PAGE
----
Team Roles

Peter Honey suggests there are five key Team Roles (see descriptions below). Both the activities below are based on these roles. Activity 1 is an activity you can do with your team before you properly start working on your teamwork task. Activity 2 is an activity you can do individually after your teamwork task is completed.

Team Role Activity 1: Before you start teamwork

Together with your team:

  1. On a piece of paper, draw a circle split into five segments with one of the Team Roles (leader, challenger, doer, thinker, supporter) represented in each segment.
  2. Ask each team member to enter their name in the segment or segments that correspond to the role they find they usually perform in a team.
  3. Once team members’ names have been entered, analyse the circle and discuss the role descriptions together. Where are your team’s strengths and potential weaknesses?
  4. Ask everyone to come up with an action point, based on their discussions, which will enable the team to increase its effectiveness.

This activity also highlights any skill gaps or surpluses that your group hadn't anticipated. If either of these is the case, you will need to be proactive about managing that situation. For instance, who might be willing to fill in any skills gaps? What if there are two people suited to the same role?

Team Role Activity 2: After teamwork is completed

Reflecting individually on the teamwork you have completed:

  1. Which description do you think best describes your individual role or roles in the teamwork during this task?
  2. Which roles did other individual team members play?
  3. What were your team’s strengths and weaknesses? What (or who) do you think contributed to your team’s overall effectiveness?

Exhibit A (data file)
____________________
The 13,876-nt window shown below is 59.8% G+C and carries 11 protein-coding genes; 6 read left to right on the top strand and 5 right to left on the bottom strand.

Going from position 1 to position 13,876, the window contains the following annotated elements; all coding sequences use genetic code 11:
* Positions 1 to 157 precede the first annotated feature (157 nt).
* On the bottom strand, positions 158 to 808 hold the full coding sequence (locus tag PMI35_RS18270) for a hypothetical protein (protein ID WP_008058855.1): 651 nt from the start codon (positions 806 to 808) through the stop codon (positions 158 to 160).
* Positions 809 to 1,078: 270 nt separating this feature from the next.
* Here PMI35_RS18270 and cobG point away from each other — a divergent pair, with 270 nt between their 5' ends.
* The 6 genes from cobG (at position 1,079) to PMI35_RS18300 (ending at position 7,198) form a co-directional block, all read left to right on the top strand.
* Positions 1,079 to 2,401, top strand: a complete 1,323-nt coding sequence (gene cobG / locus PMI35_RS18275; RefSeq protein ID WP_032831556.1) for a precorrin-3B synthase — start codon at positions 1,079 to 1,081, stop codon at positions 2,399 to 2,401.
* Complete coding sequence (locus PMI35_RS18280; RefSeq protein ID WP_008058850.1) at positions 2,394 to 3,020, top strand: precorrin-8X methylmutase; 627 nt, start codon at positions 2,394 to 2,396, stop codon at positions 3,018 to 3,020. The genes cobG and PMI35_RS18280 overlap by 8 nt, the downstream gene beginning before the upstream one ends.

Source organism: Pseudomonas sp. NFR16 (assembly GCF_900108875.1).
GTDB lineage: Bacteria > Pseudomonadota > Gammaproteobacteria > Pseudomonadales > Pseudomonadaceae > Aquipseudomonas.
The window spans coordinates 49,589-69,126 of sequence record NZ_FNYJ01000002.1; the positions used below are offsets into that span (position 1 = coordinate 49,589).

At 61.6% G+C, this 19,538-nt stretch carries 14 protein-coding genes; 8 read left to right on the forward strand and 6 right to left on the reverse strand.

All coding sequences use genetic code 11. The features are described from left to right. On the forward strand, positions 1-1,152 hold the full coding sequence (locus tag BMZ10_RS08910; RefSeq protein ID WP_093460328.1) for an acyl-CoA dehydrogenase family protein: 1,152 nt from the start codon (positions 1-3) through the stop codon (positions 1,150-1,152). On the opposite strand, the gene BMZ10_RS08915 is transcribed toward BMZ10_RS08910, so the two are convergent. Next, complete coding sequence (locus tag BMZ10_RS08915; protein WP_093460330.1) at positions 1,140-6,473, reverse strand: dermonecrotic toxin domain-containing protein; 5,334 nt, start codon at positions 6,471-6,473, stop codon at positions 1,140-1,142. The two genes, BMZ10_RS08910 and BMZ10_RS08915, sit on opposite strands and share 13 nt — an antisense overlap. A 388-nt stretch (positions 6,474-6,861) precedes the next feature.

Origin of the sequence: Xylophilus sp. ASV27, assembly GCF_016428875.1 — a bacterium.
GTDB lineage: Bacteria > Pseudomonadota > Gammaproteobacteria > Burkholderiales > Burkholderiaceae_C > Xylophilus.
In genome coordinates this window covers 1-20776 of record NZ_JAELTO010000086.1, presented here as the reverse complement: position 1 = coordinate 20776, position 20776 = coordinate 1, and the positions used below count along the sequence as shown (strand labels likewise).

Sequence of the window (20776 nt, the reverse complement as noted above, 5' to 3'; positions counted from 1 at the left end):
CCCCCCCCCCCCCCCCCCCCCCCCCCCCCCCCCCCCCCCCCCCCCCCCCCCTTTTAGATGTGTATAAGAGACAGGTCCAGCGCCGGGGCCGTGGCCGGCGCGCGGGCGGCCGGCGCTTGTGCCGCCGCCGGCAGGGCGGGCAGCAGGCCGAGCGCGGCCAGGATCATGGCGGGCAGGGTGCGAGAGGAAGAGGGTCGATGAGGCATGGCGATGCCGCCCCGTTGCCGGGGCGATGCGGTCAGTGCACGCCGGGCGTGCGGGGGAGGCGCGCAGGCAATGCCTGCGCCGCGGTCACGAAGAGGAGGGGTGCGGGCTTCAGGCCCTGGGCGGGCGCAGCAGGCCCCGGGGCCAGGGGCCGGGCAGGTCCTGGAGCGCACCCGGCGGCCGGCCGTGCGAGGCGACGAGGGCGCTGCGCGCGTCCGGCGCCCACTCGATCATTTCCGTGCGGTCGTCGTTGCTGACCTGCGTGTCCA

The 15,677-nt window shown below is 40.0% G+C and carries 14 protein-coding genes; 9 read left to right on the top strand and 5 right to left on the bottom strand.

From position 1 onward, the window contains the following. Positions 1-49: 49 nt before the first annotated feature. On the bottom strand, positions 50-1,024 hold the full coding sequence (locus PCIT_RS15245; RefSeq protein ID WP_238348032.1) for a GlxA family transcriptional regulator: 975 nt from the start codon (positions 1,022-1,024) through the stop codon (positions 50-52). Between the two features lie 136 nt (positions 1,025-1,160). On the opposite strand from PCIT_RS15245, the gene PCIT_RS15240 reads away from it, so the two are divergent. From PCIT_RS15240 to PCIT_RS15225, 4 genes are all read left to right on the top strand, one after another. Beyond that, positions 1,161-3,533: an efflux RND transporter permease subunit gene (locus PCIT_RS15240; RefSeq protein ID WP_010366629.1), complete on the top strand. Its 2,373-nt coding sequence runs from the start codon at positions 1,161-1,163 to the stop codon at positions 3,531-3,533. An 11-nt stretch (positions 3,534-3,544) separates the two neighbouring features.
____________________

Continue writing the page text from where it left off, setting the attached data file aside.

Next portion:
4. What did you learn from this team task (about yourself, and about teamwork generally) that you can use in future teamwork?


Honey's Five Team Roles


1. LEADER: makes sure the team has clear objectives and members are engaged

Leaders have good awareness about what skills their group needs to develop, they are good at planning and prioritising tasks needed to complete work. They are organised, focus on time management and can set realistic targets. They have a good sense of when a problem is 'solved', and pay attention to detail in checking and finalising work.

2. CHALLENGER: questions effectiveness and drives for results

Challengers can look at problems and see more than one solution. They are able to explain ideas and counter-ideas clearly to people and are always thinking about how to do things better.

3. DOER: encourages progress and takes on practical jobs

Doers are focused workers who deal well with distractions. They know where to go to find information and are proactive about doing so. They are task-oriented and ask for advice or input when they are stuck on a problem.

4. THINKER: produces ideas and thinks through those proposed by others

Thinkers are good at selecting the information they need to solve problems or complete tasks. They are logical and can break down tasks into steps and put information in order. When solutions to problems don't work they try to find out why and approach the problem from another direction.

5. SUPPORTER: eases tension and promotes harmony

Supporters work well with other people and listen to their suggestions. They like to check that they have understood problems, and suggest different ways of solving them in a team. They stay calm when there is disagreement or conflict. They can follow instructions to get tasks done and see how these contribute to overall team goals.